This ancient structure, surrounded by a nice little park, is located near the western end of the city of Milas (ancient Mylasa) in southwestern Turkey. I photographed it last July when I walked past it. Unfortunately, I didn’t have time to examine it more closely.
It is known by its Turkish name Gümüşkesen (ş=sh), which means "silver cutter". How it acquired that name, I have no idea.
Although apparently there isn't much known about it, it is considered a significant monument, because it is believed to have been modeled after the Mausoleum that once stood in Halicarnassus1, 2. Jeppesen2 calls it a Roman tomb and according to Akurgal1 it is probably from the 2nd century A.D. Bean3 gives some structural information and indicates that the door in the front provided access to the grave-chamber.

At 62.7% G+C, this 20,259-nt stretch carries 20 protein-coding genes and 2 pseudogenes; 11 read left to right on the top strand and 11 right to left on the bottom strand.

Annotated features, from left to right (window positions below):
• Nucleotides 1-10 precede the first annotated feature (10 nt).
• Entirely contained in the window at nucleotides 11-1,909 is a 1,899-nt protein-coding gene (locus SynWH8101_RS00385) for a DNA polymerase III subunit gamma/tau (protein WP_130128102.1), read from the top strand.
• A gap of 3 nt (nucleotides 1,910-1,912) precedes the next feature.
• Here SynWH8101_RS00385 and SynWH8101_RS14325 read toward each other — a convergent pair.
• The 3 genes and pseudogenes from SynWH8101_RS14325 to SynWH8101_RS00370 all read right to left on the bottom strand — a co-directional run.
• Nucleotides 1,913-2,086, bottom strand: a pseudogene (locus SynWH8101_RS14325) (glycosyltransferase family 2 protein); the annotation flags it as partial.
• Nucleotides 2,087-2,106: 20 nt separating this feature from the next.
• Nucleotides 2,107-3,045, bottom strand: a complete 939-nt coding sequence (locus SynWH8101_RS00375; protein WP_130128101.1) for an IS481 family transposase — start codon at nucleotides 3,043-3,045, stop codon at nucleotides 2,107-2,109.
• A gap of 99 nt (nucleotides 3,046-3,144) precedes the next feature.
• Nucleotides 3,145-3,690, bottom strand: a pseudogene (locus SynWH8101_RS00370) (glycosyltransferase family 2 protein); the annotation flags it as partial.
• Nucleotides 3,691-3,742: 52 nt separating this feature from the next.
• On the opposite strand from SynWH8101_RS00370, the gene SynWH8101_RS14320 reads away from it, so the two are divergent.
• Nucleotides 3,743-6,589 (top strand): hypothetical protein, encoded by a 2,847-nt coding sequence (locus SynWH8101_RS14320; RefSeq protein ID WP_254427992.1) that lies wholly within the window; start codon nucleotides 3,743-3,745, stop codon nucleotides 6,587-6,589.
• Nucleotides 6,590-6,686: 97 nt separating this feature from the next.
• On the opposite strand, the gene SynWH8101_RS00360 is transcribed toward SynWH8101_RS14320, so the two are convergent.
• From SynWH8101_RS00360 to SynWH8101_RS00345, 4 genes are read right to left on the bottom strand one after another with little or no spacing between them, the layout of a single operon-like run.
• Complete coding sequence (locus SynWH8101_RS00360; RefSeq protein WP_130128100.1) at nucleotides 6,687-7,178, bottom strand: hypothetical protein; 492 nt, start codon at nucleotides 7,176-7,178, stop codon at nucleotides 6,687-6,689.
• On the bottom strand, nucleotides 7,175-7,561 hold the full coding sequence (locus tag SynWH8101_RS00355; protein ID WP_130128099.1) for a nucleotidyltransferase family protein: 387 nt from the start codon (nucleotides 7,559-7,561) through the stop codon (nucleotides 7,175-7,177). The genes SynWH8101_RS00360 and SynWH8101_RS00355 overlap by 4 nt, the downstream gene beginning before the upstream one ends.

It is not known who was buried in it.
1. Akurgal, E. 1973. Ancient Civilizations and Ruins of Turkey.
2. Jeppesen, K. undated. The Maussolleion at Ancient Halicarnassus. [Booklet purchased at the Mausoleum in Bodrum, August 2002.]
3. Bean, G. 1971. Turkey Beyond the Maeander.